The music of Hades is also striking, but in how minimal it is. Games that involve repetitive rooms full of random enemies need to help you feel comfortable with seeing the same stuff over and over, and in Hades, that also means hearing the same stuff over and over. But I never got sick of the sounds of Hades, in part because of how light of a touch they have in the actual game.

Every run begins with the same sparkly burst of notes, but then the soundtrack takes a back seat again, only surging forward when key moments arise. For example, “The King and the Bull” starts off with a low thrum that ever-so-slowly builds into a sharp metal tear, matching the desperation of the double-boss fight. Meanwhile, Eurydice’s bittersweet “Good Riddance” never kicks it up a notch, staying slow and low the whole time, but because it’s one of the few songs with lyrics, its minimalism encourages you to stop and listen, fully hearing her story. It’s a soundtrack that doesn’t call attention to its own strengths, instead rewarding the patient player who notices the effort and quality ... and over time, you’ll notice it despite yourself.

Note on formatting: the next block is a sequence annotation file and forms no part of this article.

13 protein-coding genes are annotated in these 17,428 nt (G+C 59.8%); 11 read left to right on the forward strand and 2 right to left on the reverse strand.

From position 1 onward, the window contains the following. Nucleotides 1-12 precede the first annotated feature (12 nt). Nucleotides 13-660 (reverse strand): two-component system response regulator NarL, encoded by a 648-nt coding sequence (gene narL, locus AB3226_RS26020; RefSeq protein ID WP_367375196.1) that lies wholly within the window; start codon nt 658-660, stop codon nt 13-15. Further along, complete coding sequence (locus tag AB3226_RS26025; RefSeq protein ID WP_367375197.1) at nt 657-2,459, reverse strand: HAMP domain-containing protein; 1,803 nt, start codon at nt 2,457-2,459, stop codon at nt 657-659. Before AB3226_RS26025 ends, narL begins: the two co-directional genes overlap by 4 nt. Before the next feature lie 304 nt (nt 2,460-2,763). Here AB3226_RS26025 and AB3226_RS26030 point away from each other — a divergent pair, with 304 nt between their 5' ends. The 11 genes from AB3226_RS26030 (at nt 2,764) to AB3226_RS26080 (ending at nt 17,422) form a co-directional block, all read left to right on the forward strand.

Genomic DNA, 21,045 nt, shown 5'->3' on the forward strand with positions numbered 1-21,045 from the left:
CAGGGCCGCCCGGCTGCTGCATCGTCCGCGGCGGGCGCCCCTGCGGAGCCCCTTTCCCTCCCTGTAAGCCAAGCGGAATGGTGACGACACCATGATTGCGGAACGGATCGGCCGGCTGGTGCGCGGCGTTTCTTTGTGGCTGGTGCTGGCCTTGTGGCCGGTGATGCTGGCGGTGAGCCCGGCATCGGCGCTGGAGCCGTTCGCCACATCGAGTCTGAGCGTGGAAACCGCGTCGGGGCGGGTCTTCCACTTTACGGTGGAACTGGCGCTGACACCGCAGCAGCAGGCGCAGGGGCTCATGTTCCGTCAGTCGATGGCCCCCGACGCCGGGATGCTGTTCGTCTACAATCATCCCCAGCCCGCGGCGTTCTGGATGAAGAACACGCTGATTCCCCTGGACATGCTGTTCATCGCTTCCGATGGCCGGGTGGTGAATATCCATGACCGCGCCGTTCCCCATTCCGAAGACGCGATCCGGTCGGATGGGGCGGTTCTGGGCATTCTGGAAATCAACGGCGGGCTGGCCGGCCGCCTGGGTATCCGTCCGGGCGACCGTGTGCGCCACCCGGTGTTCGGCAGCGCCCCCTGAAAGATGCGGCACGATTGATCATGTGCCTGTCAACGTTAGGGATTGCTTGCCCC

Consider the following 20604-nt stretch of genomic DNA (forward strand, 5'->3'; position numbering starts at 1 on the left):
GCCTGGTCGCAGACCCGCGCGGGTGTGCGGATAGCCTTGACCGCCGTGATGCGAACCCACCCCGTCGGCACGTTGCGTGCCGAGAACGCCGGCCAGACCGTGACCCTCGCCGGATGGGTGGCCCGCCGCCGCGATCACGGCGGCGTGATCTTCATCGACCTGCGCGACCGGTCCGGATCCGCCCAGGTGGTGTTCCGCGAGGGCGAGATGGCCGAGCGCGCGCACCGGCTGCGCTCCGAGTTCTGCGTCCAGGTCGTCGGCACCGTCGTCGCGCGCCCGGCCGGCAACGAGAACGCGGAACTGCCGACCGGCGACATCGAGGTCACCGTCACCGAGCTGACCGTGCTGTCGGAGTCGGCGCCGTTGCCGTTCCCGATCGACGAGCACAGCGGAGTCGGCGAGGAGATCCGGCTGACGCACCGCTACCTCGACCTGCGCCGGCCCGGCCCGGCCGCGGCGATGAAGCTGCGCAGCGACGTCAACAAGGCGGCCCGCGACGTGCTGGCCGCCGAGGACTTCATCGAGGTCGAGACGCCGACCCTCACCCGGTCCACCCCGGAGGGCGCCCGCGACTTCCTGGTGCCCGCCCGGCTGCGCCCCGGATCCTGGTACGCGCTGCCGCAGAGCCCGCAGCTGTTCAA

Hades didn’t even need to be this good

The Olympian Gods of Hades Image: Supergiant Games via Polygon

In 2018, Supergiant Games put out Hades in early access. Even back then, Hades had a lot to offer; the bones of the game were good, showing the promise of the gem that it would become after two years of polish. In 2019, studio director Amir Rao and writer and designer Greg Kasavin told Kotaku about the studio’s less visible success story: their policy of no forced overtime, and more importantly, vacations imposed on employees who need to be given permission to recharge. In the video game industry, that’s not standard. And it should be.

You know what else isn’t standard? Putting out a video game that checks this many boxes. Super-tight combat, plus a way to sand down the difficulty? Check. Story packed with drama, intrigue, humor, and sexy side plots and romance? Check. Gorgeous animations? Haunting melodies? Check, check. Queer storylines and romances, but in the way that would have already been in ancient Greek myths and legends, so no one’s going to fight you on “historical accuracy” or whatever? Quadruple check. Racial diversity, because who even knows what gods would actually look like, whether you’re from ancient times or the present day? Check yet again.

The fact that all of that fits together into a game that knows exactly what it is, with each individual piece helping paint that bigger picture, at a studio with work practices that you don’t have to feel bad about supporting? You didn’t have to do it to us, Supergiant. But you did.